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Stripe raised another $600 million in a funding round. The company plans to continue investing in product development and further expansion.
San Francisco-based tech and payment firm Stripe announced the extension of its Series G funding round as it raised an additional $600 million from investors, including Andreessen Horowitz, General Catalyst, GV, and Sequoia.
With the accelerating rate of businesses going live on Stripe, they aim to grow the GDP of the internet. The firm intends to achieve this by providing an on-ramp to the digital economy for businesses around the world.
Stripe Series G funding round is necessitated by the ravaging effect impact of the ongoing coronavirus. The pandemic economic impact remains uncertain, prompting offline-to-online migration that should take years to occur in weeks.
Owing to this, there is a need for a reliable, easy-to-use infrastructure for internet businesses. Also, beyond Stripe Series G funding round, the firm has become an active investor in certain startups. Some of these startups are strategic partners for Stripe as it transits into other businesses to complement its payment services.
As part of Stripe Series G funding round announcement too, the firm revealed they had $2billion in their balance sheet. This highlights that the firm takes investment to thrive further as a private company. Hence it does not appear to have any need to go to the public markets to raise funds.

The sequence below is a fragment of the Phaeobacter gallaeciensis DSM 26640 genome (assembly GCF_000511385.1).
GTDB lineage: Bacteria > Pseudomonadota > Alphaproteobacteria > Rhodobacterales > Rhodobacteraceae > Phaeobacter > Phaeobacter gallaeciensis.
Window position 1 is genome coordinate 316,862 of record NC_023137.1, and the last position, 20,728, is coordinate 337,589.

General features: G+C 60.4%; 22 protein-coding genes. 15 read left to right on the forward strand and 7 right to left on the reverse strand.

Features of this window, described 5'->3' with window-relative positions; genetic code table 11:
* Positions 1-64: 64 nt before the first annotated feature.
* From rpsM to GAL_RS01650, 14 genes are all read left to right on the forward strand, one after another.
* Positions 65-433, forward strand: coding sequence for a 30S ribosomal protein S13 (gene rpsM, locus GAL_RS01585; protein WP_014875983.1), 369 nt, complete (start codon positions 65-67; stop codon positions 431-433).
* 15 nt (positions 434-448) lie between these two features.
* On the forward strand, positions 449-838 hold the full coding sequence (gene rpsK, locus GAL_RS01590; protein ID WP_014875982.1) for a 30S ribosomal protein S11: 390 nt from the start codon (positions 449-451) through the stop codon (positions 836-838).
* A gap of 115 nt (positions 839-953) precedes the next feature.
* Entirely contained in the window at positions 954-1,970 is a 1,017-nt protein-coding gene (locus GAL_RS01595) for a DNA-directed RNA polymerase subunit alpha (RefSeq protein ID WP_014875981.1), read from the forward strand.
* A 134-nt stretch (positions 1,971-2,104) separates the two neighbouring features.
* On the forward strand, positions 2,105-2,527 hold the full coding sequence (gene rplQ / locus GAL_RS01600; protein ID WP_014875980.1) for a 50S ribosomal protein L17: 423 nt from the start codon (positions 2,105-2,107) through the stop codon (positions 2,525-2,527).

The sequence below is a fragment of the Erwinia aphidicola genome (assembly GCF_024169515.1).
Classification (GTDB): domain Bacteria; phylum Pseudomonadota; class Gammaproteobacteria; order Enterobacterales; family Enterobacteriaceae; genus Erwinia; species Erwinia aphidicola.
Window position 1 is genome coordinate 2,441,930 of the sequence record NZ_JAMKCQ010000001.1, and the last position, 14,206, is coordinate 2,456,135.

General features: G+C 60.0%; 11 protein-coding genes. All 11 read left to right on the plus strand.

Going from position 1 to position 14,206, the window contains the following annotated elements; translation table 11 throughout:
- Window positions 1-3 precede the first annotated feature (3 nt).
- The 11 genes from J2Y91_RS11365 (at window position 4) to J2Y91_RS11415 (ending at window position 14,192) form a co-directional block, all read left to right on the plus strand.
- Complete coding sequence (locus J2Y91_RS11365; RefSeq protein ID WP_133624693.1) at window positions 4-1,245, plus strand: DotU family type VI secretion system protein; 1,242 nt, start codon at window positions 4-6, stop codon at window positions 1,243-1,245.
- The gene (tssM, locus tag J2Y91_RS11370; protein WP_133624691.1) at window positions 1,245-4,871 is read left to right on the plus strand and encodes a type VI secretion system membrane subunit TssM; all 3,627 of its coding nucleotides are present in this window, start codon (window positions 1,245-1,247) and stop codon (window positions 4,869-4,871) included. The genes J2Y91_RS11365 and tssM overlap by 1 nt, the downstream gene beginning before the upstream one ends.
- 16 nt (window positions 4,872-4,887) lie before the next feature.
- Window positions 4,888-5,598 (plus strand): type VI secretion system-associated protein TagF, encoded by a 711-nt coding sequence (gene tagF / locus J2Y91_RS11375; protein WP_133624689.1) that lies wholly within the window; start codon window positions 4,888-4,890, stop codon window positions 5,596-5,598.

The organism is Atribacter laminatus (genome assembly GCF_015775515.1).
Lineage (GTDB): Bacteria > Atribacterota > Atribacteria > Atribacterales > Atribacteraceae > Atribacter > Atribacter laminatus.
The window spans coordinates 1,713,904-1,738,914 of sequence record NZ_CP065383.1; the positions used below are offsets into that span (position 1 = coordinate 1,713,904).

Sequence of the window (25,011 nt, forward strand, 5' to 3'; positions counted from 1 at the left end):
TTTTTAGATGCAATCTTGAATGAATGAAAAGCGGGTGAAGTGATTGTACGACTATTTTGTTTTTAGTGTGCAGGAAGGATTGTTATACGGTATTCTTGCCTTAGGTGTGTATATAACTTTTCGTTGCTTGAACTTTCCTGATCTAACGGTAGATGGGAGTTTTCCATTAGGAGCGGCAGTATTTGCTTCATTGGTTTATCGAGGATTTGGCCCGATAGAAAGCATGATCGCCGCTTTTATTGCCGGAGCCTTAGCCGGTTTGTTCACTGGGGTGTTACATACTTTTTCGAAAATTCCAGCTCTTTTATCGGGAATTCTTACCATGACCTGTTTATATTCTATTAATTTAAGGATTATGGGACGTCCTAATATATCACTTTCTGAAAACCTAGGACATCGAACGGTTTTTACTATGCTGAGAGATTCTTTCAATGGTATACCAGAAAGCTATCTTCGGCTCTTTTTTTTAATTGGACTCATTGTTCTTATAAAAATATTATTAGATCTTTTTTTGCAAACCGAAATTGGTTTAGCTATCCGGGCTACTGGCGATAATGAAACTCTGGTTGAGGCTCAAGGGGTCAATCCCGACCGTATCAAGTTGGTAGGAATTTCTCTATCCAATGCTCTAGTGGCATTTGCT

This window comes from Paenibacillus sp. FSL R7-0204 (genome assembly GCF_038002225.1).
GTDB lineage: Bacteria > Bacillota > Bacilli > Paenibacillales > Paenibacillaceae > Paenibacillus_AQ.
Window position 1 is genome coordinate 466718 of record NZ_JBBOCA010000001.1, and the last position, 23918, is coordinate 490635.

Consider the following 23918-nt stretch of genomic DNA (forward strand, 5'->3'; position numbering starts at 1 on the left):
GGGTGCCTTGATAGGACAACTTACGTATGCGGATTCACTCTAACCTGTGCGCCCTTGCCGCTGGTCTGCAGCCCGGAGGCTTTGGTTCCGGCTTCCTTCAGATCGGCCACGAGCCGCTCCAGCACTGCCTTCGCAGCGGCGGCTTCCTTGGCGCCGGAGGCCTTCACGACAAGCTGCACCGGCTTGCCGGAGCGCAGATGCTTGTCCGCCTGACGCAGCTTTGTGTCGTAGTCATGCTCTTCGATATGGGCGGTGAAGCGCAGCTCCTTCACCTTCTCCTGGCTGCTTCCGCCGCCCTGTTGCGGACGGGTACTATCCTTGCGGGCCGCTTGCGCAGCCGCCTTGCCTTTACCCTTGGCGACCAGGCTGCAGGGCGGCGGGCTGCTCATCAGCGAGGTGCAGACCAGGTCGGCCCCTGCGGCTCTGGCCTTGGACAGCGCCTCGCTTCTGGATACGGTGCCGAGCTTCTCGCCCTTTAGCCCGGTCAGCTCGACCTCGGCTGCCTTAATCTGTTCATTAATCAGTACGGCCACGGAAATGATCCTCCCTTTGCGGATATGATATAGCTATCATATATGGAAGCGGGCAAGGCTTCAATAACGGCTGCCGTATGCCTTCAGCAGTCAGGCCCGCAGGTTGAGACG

Beyond Stripe Series G Funding Round
During this lockdown period Stripe aims to help clients and communities navigate hardship amidst the pandemic. The firm also would assist in fast-tracking support for telemedicine providers in the U.S. Companies like Solv are now working with Stripe to provide physician-assisted forms of COVID-19 testing and same-day urgent care.
In the same light, Stripe aids in simplifying launching a business on its platform. Individual farmers too, with no experience running an internet business, can quickly get started with Stripe to sell fresh produce online. Stripe will shortly have facilitated $1 billion in sales for businesses that launched on Stripe since the onset of the virus in the U.S.
Ultimately, Stripe plans to invest further in growing its platform, including continuing to hire around the world, deepening its stack of software functionality to simplify online business, and expand into other countries with Bulgaria, Malta, Cyprus among countries it is set to launch.
“People who never dreamt of using the internet to see the doctor or buy groceries are now doing so out of necessity. And businesses that deferred moving online or had no reason to operate online have made the leap practically overnight,” said John Collison, President and Co-founder of Stripe.
He also emphasized that now is not the time to pull back but to invest even more heavily in Stripe’s platform.